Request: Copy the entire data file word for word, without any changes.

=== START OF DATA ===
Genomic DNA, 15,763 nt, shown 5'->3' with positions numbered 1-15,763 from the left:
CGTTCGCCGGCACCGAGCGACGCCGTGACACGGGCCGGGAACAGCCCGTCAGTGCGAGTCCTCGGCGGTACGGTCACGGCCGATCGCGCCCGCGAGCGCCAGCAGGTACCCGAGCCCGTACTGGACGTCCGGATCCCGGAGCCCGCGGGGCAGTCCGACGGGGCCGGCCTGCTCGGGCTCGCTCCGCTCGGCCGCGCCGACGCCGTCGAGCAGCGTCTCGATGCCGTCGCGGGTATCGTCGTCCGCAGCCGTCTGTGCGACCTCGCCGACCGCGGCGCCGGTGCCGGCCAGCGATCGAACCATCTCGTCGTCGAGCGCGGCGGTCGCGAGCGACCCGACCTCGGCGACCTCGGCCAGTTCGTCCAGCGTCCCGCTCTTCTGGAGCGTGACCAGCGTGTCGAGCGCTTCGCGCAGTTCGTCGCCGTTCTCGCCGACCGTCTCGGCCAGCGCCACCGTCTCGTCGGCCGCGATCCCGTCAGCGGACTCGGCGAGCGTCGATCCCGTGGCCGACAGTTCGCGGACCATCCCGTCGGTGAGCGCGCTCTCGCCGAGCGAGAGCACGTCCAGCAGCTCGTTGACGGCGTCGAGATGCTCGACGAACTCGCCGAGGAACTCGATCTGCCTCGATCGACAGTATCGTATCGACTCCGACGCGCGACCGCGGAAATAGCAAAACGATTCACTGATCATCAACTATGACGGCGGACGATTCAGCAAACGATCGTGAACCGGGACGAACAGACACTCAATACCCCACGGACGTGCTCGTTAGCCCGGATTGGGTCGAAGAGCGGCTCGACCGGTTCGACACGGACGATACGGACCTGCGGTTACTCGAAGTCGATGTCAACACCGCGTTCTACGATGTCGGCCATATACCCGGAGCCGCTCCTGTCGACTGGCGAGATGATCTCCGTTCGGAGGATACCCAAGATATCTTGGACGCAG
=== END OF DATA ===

Genomic DNA, 15,763 nt, shown 5'->3' with positions numbered 1-15,763 from the left:
CGTTCGCCGGCACCGAGCGACGCCGTGACACGGGCCGGGAACAGCCCGTCAGTGCGAGTCCTCGGCGGTACGGTCACGGCCGATCGCGCCCGCGAGCGCCAGCAGGTACCCGAGCCCGTACTGGACGTCCGGATCCCGGAGCCCGCGGGGCAGTCCGACGGGGCCGGCCTGCTCGGGCTCGCTCCGCTCGGCCGCGCCGACGCCGTCGAGCAGCGTCTCGATGCCGTCGCGGGTATCGTCGTCCGCAGCCGTCTGTGCGACCTCGCCGACCGCGGCGCCGGTGCCGGCCAGCGATCGAACCATCTCGTCGTCGAGCGCGGCGGTCGCGAGCGACCCGACCTCGGCGACCTCGGCCAGTTCGTCCAGCGTCCCGCTCTTCTGGAGCGTGACCAGCGTGTCGAGCGCTTCGCGCAGTTCGTCGCCGTTCTCGCCGACCGTCTCGGCCAGCGCCACCGTCTCGTCGGCCGCGATCCCGTCAGCGGACTCGGCGAGCGTCGATCCCGTGGCCGACAGTTCGCGGACCATCCCGTCGGTGAGCGCGCTCTCGCCGAGCGAGAGCACGTCCAGCAGCTCGTTGACGGCGTCGAGATGCTCGACGAACTCGCCGAGGAACTCGATCTGCCTCGATCGACAGTATCGTATCGACTCCGACGCGCGACCGCGGAAATAGCAAAACGATTCACTGATCATCAACTATGACGGCGGACGATTCAGCAAACGATCGTGAACCGGGACGAACAGACACTCAATACCCCACGGACGTGCTCGTTAGCCCGGATTGGGTCGAAGAGCGGCTCGACCGGTTCGACACGGACGATACGGACCTGCGGTTACTCGAAGTCGATGTCAACACCGCGTTCTACGATGTCGGCCATATACCCGGAGCCGCTCCTGTCGACTGGCGAGATGATCTCCGTTCGGAGGATACCCAAGATATCTTGGACGCAG